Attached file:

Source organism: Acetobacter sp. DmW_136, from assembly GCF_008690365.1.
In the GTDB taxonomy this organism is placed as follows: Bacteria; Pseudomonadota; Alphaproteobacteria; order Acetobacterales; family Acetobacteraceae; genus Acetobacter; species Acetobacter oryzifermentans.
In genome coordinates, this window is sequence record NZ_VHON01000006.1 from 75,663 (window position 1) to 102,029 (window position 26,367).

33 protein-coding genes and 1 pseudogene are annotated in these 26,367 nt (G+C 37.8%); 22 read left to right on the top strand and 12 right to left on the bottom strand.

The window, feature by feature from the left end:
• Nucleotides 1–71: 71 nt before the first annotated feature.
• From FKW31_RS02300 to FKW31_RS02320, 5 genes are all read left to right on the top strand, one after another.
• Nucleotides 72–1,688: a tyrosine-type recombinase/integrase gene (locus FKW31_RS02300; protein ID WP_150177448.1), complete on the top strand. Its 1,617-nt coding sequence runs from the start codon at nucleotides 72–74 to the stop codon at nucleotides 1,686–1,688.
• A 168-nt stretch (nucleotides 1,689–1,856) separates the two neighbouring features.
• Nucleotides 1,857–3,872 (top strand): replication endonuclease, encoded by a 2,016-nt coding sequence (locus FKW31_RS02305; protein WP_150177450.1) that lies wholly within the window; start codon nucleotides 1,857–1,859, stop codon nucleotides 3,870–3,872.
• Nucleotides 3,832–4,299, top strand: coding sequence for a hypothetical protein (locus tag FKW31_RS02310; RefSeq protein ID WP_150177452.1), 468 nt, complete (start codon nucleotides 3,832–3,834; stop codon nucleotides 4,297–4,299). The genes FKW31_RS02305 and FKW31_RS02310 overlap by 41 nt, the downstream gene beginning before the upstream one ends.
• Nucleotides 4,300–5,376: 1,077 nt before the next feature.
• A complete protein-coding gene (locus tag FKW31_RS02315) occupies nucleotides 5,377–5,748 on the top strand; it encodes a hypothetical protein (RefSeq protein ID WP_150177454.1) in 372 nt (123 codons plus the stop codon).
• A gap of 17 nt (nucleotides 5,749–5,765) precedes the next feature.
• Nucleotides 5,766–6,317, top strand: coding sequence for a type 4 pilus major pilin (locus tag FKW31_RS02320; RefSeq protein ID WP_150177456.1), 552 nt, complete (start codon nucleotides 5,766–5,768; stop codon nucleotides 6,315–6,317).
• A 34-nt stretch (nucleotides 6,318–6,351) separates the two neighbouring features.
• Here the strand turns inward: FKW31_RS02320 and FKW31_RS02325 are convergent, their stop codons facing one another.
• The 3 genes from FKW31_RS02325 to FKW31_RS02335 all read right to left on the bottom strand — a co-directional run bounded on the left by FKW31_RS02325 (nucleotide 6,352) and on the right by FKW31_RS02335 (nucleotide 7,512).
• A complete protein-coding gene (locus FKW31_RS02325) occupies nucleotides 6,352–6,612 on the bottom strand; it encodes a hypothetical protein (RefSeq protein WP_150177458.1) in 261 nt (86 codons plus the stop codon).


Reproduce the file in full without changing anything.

Source organism: Acetobacter sp. DmW_136, from assembly GCF_008690365.1.
In the GTDB taxonomy this organism is placed as follows: Bacteria; Pseudomonadota; Alphaproteobacteria; order Acetobacterales; family Acetobacteraceae; genus Acetobacter; species Acetobacter oryzifermentans.
In genome coordinates, this window is sequence record NZ_VHON01000006.1 from 75,663 (window position 1) to 102,029 (window position 26,367).

33 protein-coding genes and 1 pseudogene are annotated in these 26,367 nt (G+C 37.8%); 22 read left to right on the top strand and 12 right to left on the bottom strand.

The window, feature by feature from the left end:
• Nucleotides 1–71: 71 nt before the first annotated feature.
• From FKW31_RS02300 to FKW31_RS02320, 5 genes are all read left to right on the top strand, one after another.
• Nucleotides 72–1,688: a tyrosine-type recombinase/integrase gene (locus FKW31_RS02300; protein ID WP_150177448.1), complete on the top strand. Its 1,617-nt coding sequence runs from the start codon at nucleotides 72–74 to the stop codon at nucleotides 1,686–1,688.
• A 168-nt stretch (nucleotides 1,689–1,856) separates the two neighbouring features.
• Nucleotides 1,857–3,872 (top strand): replication endonuclease, encoded by a 2,016-nt coding sequence (locus FKW31_RS02305; protein WP_150177450.1) that lies wholly within the window; start codon nucleotides 1,857–1,859, stop codon nucleotides 3,870–3,872.
• Nucleotides 3,832–4,299, top strand: coding sequence for a hypothetical protein (locus tag FKW31_RS02310; RefSeq protein ID WP_150177452.1), 468 nt, complete (start codon nucleotides 3,832–3,834; stop codon nucleotides 4,297–4,299). The genes FKW31_RS02305 and FKW31_RS02310 overlap by 41 nt, the downstream gene beginning before the upstream one ends.
• Nucleotides 4,300–5,376: 1,077 nt before the next feature.
• A complete protein-coding gene (locus tag FKW31_RS02315) occupies nucleotides 5,377–5,748 on the top strand; it encodes a hypothetical protein (RefSeq protein ID WP_150177454.1) in 372 nt (123 codons plus the stop codon).
• A gap of 17 nt (nucleotides 5,749–5,765) precedes the next feature.
• Nucleotides 5,766–6,317, top strand: coding sequence for a type 4 pilus major pilin (locus tag FKW31_RS02320; RefSeq protein ID WP_150177456.1), 552 nt, complete (start codon nucleotides 5,766–5,768; stop codon nucleotides 6,315–6,317).
• A 34-nt stretch (nucleotides 6,318–6,351) separates the two neighbouring features.
• Here the strand turns inward: FKW31_RS02320 and FKW31_RS02325 are convergent, their stop codons facing one another.
• The 3 genes from FKW31_RS02325 to FKW31_RS02335 all read right to left on the bottom strand — a co-directional run bounded on the left by FKW31_RS02325 (nucleotide 6,352) and on the right by FKW31_RS02335 (nucleotide 7,512).
• A complete protein-coding gene (locus FKW31_RS02325) occupies nucleotides 6,352–6,612 on the bottom strand; it encodes a hypothetical protein (RefSeq protein WP_150177458.1) in 261 nt (86 codons plus the stop codon).